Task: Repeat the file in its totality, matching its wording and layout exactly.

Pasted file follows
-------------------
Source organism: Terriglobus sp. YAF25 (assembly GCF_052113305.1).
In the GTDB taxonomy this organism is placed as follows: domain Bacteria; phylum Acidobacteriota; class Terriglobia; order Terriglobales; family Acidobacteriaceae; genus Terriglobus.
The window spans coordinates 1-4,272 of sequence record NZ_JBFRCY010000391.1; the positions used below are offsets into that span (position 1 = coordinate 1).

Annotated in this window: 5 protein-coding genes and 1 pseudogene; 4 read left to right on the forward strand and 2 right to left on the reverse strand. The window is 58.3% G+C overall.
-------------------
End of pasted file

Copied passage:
Source organism: Terriglobus sp. YAF25 (assembly GCF_052113305.1).
In the GTDB taxonomy this organism is placed as follows: domain Bacteria; phylum Acidobacteriota; class Terriglobia; order Terriglobales; family Acidobacteriaceae; genus Terriglobus.
The window spans coordinates 1-4,272 of sequence record NZ_JBFRCY010000391.1; the positions used below are offsets into that span (position 1 = coordinate 1).

Annotated in this window: 5 protein-coding genes and 1 pseudogene; 4 read left to right on the forward strand and 2 right to left on the reverse strand. The window is 58.3% G+C overall.